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Lethbridge Herald Newspaper Archives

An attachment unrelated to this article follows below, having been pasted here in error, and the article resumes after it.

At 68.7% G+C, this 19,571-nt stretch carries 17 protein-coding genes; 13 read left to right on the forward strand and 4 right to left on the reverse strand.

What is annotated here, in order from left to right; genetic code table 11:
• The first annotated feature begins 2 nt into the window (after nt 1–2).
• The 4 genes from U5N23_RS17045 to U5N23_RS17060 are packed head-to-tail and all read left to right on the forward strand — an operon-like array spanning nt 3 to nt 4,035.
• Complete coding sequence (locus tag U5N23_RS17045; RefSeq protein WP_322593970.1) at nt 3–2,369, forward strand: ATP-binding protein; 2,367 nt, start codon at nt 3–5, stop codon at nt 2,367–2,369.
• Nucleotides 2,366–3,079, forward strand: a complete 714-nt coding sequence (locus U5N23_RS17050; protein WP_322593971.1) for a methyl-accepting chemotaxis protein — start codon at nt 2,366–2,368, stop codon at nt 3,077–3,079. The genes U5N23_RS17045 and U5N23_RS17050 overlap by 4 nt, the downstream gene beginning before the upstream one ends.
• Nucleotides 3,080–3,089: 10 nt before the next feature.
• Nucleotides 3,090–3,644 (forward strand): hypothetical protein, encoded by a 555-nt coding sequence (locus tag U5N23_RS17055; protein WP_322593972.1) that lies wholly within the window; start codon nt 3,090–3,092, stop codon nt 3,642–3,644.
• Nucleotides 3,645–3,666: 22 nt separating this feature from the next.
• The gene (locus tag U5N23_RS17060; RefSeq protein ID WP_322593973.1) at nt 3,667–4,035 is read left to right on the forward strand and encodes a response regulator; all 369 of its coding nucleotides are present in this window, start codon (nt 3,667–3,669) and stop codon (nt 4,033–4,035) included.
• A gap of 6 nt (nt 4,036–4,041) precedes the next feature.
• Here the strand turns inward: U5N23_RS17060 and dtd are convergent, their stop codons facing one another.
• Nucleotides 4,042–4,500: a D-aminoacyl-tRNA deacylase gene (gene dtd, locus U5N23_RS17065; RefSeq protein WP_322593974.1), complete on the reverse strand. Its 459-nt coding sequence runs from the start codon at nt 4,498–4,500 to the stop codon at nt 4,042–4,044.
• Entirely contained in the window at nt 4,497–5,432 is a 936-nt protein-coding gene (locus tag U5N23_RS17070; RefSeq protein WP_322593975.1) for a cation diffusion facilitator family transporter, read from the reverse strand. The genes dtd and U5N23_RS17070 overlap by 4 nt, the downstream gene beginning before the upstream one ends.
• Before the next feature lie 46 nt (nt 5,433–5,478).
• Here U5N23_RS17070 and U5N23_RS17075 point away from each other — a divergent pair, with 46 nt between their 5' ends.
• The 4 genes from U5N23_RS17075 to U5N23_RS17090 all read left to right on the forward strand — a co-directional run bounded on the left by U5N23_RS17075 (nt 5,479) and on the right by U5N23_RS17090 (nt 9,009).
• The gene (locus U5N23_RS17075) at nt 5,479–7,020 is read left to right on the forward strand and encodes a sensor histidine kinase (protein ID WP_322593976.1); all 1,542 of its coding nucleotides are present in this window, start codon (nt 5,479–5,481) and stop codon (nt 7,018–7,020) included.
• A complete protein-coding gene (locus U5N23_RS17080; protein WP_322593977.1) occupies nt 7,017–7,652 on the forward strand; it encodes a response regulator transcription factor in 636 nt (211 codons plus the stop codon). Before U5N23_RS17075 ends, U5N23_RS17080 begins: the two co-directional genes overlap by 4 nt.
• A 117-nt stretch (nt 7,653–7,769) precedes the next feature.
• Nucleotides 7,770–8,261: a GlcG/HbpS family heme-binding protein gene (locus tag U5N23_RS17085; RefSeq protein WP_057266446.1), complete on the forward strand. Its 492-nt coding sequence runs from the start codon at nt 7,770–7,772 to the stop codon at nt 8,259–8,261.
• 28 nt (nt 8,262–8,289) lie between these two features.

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Lethbridge Herald (Newspaper) - March 3, 1971, Lethbridge, Alberta 14 - THI UTHBMDOI HERALD - Wednesday, Monti 3, 1971 - Waste recycling plan suggested THIS IS HOW IT'S DONE - CHef Casey Scott, one of 10 boys in St. Mary's first male cooking class shows Sandra Bruised Head, left and Carol Many Fingers, two of the four girls in the class how to add the right spice. The class has made food dishes ranging from cinnamon toast to pies, pastries and meat pies. Instructor Vern Myers is plan-ng a year-end buffet prepared by the cooking class for the rest of the high school. Suggestions for a comprehensive waste recycling scheme for Lethbridge and the possibilty of backng pro-recycling, pro-environmental action candidates for city alder-manic and provincial legislature seats were among developments at a Lethbridge recycling meeting Tuesday. About 40 people attended the meeting, sponsored by Pollution Control - Southern Alberta. Moderator was PC-SA chairman Ted Wilson. Frances Schultz, one of three speakers present, said it was both the citizens' and the city's TOsponsbUity to develop a waste re-usage program which takes into account the ways Lethbridge is both the same as and different than other cities. AH of the garbage, litter and sewage produced by Lethbridge residents would then become one bulk supply of natural resources, to be sold for recycling or preferably re-used by cky residents and business- ni Boys learn culinary arts at St. Mary Day School By RIC SVVfflART Herald Staff Writer CARDSTON - On an average day, Room 10 in the St. Mary Day School on the Blood Indian Reserve sounds and looks like all the others, but every Tuesday and Friday 10 male students transform it into a miniature of the Four Seasons kitchen. The 10 students make up the school's first food preparation course for men under the direction of instructor Vern Myers. In the interest of competitive spirits and to balance the two food preparation classes in the school, four girls have been enrolled in the same class. This figure represents 23.6 per cent of the total high school population in the St. Mary school. Enrolment of boys in food preparation Marriage laws key in court case By LARRY BENNETT Herald Staff Writer The question of whether an Mamie marriage law, which would allow a man to have as many as four wives, could be considered bigamy in Canada consumed three and a half hours of the Lethbridge magistrate's court time Monday. Judge A. E. Elford presided over the preliminary hearing of a Calgary man, formerly of West Pakistan. The hearing was held to determine whether a potentially polygamous marriage could constitute a foundation for a charge of bigamy if a man, married under such beliefs, were to marry another woman in Canada. A relative of the man's first wife (his Islam wife) contacted Canadian immigration officials and registered a complaint that the man had married a woman in Lethbridge while he still had a wife in West Pakistan. The preliminary hearing and trial are to be conducted in Lethbridge because the second marriage was performed here. An expert witness told the court an Islamic (Mohammedan) marriage was a contrac- $2.3 million U of L loan guaranteed The Alberta government has given formal notification that it will guarantee a $2.3 million loan to the University of Lethbridge for construction of its 400-bed residence. The loan, acquired from the Central Mortgage and Housing Corporation, had been announced previously and in fact the residences have already been built, as the bottom four floors of the new West Lethbridge campus structure. CMHC loans can be issued using land as collateral, or else using the provincial government as a guarantor. The guarantee system provides the lowest interest rates. tual agreement and not a church sanctified institution as it is in the Christian world. He explained Islamic beliefs would allow a man to have as many as four wives. The marriage ceremony is not performed in a church, nor does a priest officiate. The ceremony is conducted by a Maulvi - a man who is not a priest, but who has a great knowledge of the religion (a semi priest). The ceremony is considered a very confidential experience to be heard only by the couple being married and two witnesses. The ceremony is completed when the Maulvi asks the man, "Do you take this woman for your wife?" three times, each time he must answer yes. The ceremony may be held in front of a group of people, but the questions are asked in a low tone, so only the couple and the witnesses may hear. Before the marriage may be consumated the man's family must pay the prospective wife a dowry, (called a mahar) or make some agreement about when it will be paid to her. The amount of the mahar is determined by how well the couple know each other and how rich their famlies are. Under Islamic law divorce is a simple matter. To gain a divorce the husband need only say the taliq. The taliq may be said two ways; the husband may tell his wife "I divorce thee, I divorce thee, I divorce thee," or he may simply say "I divorce thee irrevocably." When the taliq has been said the marriage is at an end, the man does not have to continue to support his ex-wife, nor is he obligated for the care of the children. Islamic law says a man may not re-marry an ex-wife again until she has been married and divorced again. If the mother is unable to support the children after the divorce they are raised by the mother's parents. Judge A. E. Elford said there are few precedent cases to aid him in his decision, but he had some doubt about the innocence of the man and directed he stand trial for the charge of bigamy at the April 12 seating of the Alberta Supreme Court in Lethbridge. courses in Lethbridge high schools is considerably lower, with 18 or 3.3 per cent in Winston Churchill High School, 23 or 1.8 per cent at Lethbridge Collegiate Institute and 21 or 2.3 per cent at Catholic Central High School. Food preparation and home economics is a big part of the St. Mary School curriculum, with two classes making up 80 per cent of the high school population. The other class has 14 girls enrolled, with instruction from Mrs. Alvin Polen-chek. "The course deals with all aspects of food," said Mr. Myers. "The students learn the uses of food in the body system, the science of food dealing with nutrition for body requirements, and proteins, fats, carbohydrates, and minerals and how they are needed for body functions. "They learn how to plan meals according to the daily needs of the body." He said the food preparation title comes from the intent of the course to teach the students the proper use of food to get the necessary value from it. "In this line especially, the students learn to distinguish the better types of food and how to use low cost food to the best advantage," he said. Mr. Myers said the purpose of the course was two-fold. "The student, gains something he can use for his personal satisfaction and it also prepares him for more advanced courses if he decides he would enjoy cooking as a career. "It will give the student a broader education as well as a sampling of how interesting cooking can be." The practical aspect of the course is dealt with each week with all types of dishes prepared by the students under the careful supervision of Mr. Myers. "These boys have prepared pastries, pies, meat pies and full course meals. "The plan is to have a year-end buffet for the whole high school with food prepared by the class." Homer Young Pine, 19, said he enrolled in the course for a new experience. "I enjoy coming to class and I hope to take some advanced classes if I get the opportunity." Martin Heavy Head, 18, said he took the course because "I like to eat. It gives me some personal satisfaction." THE WORKMEN'S COMPENSATION BOARD, ALBERTA FIRST AID CLASS LETHBRIDGE SCANDINAVIAN HALL 229 12th Street "C" North March 8-9-10-11-15-16-17-18, 1971 9:30 to 11:00 a.m. (mornings) 7:30 to 10:00 p.m. (evenings) (Two classes daily to accommodate shift workers) NO CHARGE FOR WORKMEN UNDER THE ACT 400 attend Oddfellows clinics eye The free eye screening clinics to test four and five year old children for Amblyopia (lazy - eye) have been completed in the city. Sponsored by the Indepen-dant Order of Oddfellows, the clinics were held in seven schools and four kindergartens. Results of the clinics showed 30 of the 400 children tested should have further examinations from professional eye examiners. Members of Dominion Re-be kah Lodge No. 41 and Faith Rebekah Lodge No. 93 assisted the Oddfellows in this new community service program. The clinics will be held again next year with the times and dates to be announced. One of the people attending the meeting suggested fielding or supporting political candidates who were pledged to the philosophies of PC-SA and to environmental preservation in general, who would work directly for the association in developing government control legislation forcing recycling of waste material. Sylvia Campbell, another of the speakers, listed several ways that Lethbridge residents can now recycle their garbage. PC-SA will accept bundled I newspapers once each month for delivery to a local florist (call 328-6502 for more information); Hospitals, nursing homes and various offices with waiting rooms will take recent magazines, which are "recycled" by becoming available to more people; used books may be sold to used book stores in Lethbridge; and egg cartons can be traded to New Farmers' Market. RETURNABLE BOTTLES Pop bottles can be purchased in most stores on a deposit-and-refund basis, and the consumer can avoid purchase of no-deposit, no-return bottles; most Lethbridge bottling firms (see the telephone Yellow pages) will take back bottles for the deposit in bulk quantities; The Salvation Army accepts preserving jars; wine-making stores will take wine and liquor bottles and jugs; and the Dominion Glass Co., in Red-cliff, Alta. will accept most kinds of glass. The Salvation Army and the YWCA will accept used clothing; The Alberta Brewers' Agents bottle depot at 135 13th St. N. will buy and pick up all beer amd cider cans; other metals, including copper, aluminum, brass, cast iron, steel and lead is accepted by city scrap dealers; Tin cans (such as fruit and juice containers) cannot yet be recycled, but can be flattened and then take up much less volume; Most household food garbage and newspapers can be composted in a number of ways, then used in backyard gardens, or given to neighbors or friends with gardens. Composting can be done in the basement or on a porch or balcony, with material simply placed in heavy-duty plastic bags. Jim Wilson, the third speaker at the meeting, described a number of recycling systems being used in other cities. He pointed out that during the Second World War, 60 per cent of all waste paper was recycled, but last year only 20 per cent was recycled - and the same type of figures can be applied to the metal, glass and other industries. He said several city newspapers offer free space in their classified advertising sections for firms either collecting or using any type of waste material for recycling purposes. NEWSPRINT RECYCLED A few large newspapers in the U.S. use recycled newsprint for their regular newspaper editions. New York City Is planning to use 5,500 tons of recycled paper as its stationery supply this year, and Mr. Wilson suggested Lethbridge city council could adopt the same measures, as could the schools, university and college. In wood, New York garbage trucks pick up newspapers and magazines every week, and is considering purchase of its own paper processing machines to make the paper more marketable. In Europe, utilities companies burn some trash to generate steam and electric power. The same process could be used in Alberta in order to preserve natural gas supplies. Glass can be pulverized and mixed with tar to make a durable and safe asphalt for pav- ing parking lots and roads. This could become extremely significant in Alberta during the next few years, Mr. Wilson said, because crushed glass could be used as a substitute for gravel in part of the province's $400 million grid road paving project - and riverbed gravel could be saved. Sewage sludge - the solid residue from sewage treatment plants - could be pipelined to strip mining operations and to farmland for about $20 a ton, using a system now in effect in Chicago. Mrs. Schultz, discussing the Lethbridge scene, said paper could be collected regularly through several means including on regular garbage collection days, and sold for recycling by the city, to recover the extra costs, She said Madison, Wisconsin now does so. PAPER BALER The Lethbridge brewery will also provide use of its paper baler for cardboard products, she said, and a �>mmunity-op-trated composting system could be initiated. Mrs. Schultz said Toronto composts its leaves. She said a paper baler can be bought from an Edmonton firm for about $3,500. It would be portable, so could be driven from house to house. Dr. A. E. Palmer suggest perhaps an interested city resident could do this as a private business, or contract with the city to collect papers and magazines so they wouldn't be burned. Mrs. Schultz said that until a community-wide system is put into effect, many wastes such as glass bottles will be difficult for individuals to recycle; however, PC-SA or other groups could collect them in large quantities, which would then become economical to ship to people who can use them. OUR OSCAR 2-27 "If city council is going to ban firecrackers I'm taking up the trumpet." SOUL DAY BANQUET - Students at the Gilbert Paterson Junior High School dressed the part for their SouI'Day study or racial prejudice Tuesday. Several students, part of a skit, dressed in blackface and southern clothing. The banquet featured southern food and old southern recepies were used. Students have Soul Day to consider prejudices By JIM WILSON Herald Education Writer Most people in Lethbridge never experience prejudice directed against them, and fewer experience recognition of their own prejudices against others. Both experiences are necessary in order to nropertly understand racial discrimination, and at least one Lethbridge school class has1 gained some first-hand inklings of the emotions involved. Twenty-seven Grade 9 students in Sharon Gibb's sociology class at Gilbert Paterson Junior High School have been studying race relations, and one of their projects was "Soul Day," held in the school Tuesday. The students heard a tape recording by American Black civil rights worker and comedian Dick Gregory, and took part in several discussions. They also organized, among other activities, a "soul food banquet," including several readings, skits and prayers illustrating how it feels to be part of a prejudiced-iagainst minority group. The class prepared most of the banquet dishes at home, including slightly modified forms of catfish stew and caterpillar slush, and exact recipes of cornbread, short ';V bread and delicious peanut pie. The skit, which ran through the noon-hour in brief scenes, involved a Black family arrested for robbery on cir-I cumstamtial evidence, p r i- marily because of color prejudice. The reading excerpts, all selected by the individual students, came from speeches by civil rights workers, by people describing the living conditions experienced by Blacks and Indians, and by various journalists. One of the most telling statements suggested that the Black children being discriminated against today and held from receiving quality education, could have been the person destined to discover a cure for cancer. Traffic deaths hit low Among other activities the social science class has taken part in was a direct experience of prejudice. Mrs. Gibb divided the students' into blue-eyed and dark-eyed groups, and then defined the dark-eyes as the superior beings. The blue-eyes were sent to the back of the room and generally ignored in class discussion. At first the project was a game, but soon real feelings and actions of discrimination developed, and Mrs. Gibb said it took a while after the class was over for feelings to settle down. She said she hopes to repeat the experiment, but the second time the blue-eyes would be defined as* the superior beings. One problem could develop: Mrs. Gibb's green eyes would then define her as inferior to half of her class. January 1971 traffic deaths in Alberta were a 10 - year low point. The unofficial death count for January is 10, reports the Alberta Safety Council. This is the lowest monthly death toll since 1961 when nine were killed. January's extremely bad road conditions may have been an important contributing factor for the low count. Many people avoided travel if at all possible, or were extra careful if they had to travel. By contrast, 26 people died in January, 1970. Cadet news The Lethbridge Air Cadets Squadron No. 1, will hold a regular parade at 7:15 tonight in the 20th Battery Armories at Kenyon Field. Band practice will start at 6:30. All air cadets are reminded to bring in all Hawaii Holiday ticket stubs. The Navy League Cadet Corps No. 50 will parade tonight aboard ship at 6:45. All cadets and off iciers are requested to be at the ship, 10 Ave. and 17th St. S. by starting time. All boys 11-13 years in* terested in joining are welcome to be at the ship at 6:45. We're Celebrating Our THURSDAY, FRIDAY, SATURDAY We invite you to drop in during our 1st Anniversary celebration and try our many delicious and tempting foods. * Cooked Ham Best in Town. Regular 1.49. SPECIAL, lb. . 1 .29 * Dry Batteries 2 Transistor or Flashlight. Sizes AA, C and D. SPECIAL ... far Reg. 35c each Pop Pop Coca Cola, 7-Up, Canada Dry, Pepsi .................... 4,,99c Beer Sausage "'� "'J^ Swiss Chocolates RegP39c qts. (PLUS DEPOSIT) lb 10-oz. bottles 57c bottles (PLUS DEPOSIT) ^1 Dutch Edam by the piece only lllGOSf; 'Reg. lb. 99c.............. 3 3 99c bar. 99C ib 79c Polish Sausage Refl 99 ,b lb 79c * German Brand. Dutch Celery A | A A 90UP and A'sparagus Reg. 43c pkg. O pkgs. I VV W AND S BRAND Herring Fillets In a Variety of Sauces-Imported From Germany Pickled Herring Z� Ripe Olives Unico California 14-oz. tins Reg. 49c tin ........... ,,,99c 79c 3<� 1.00 WHILE QUANTITIES LAST OPEN From 10 a.m. to 12 Midnight, MONDAY thru SATURDAY EPICURE FINE FOODS & DELICATESSEN "FINE FOODS FROM AROUND THE WORLD" Next Door to the New Self Serve Liquor Store ;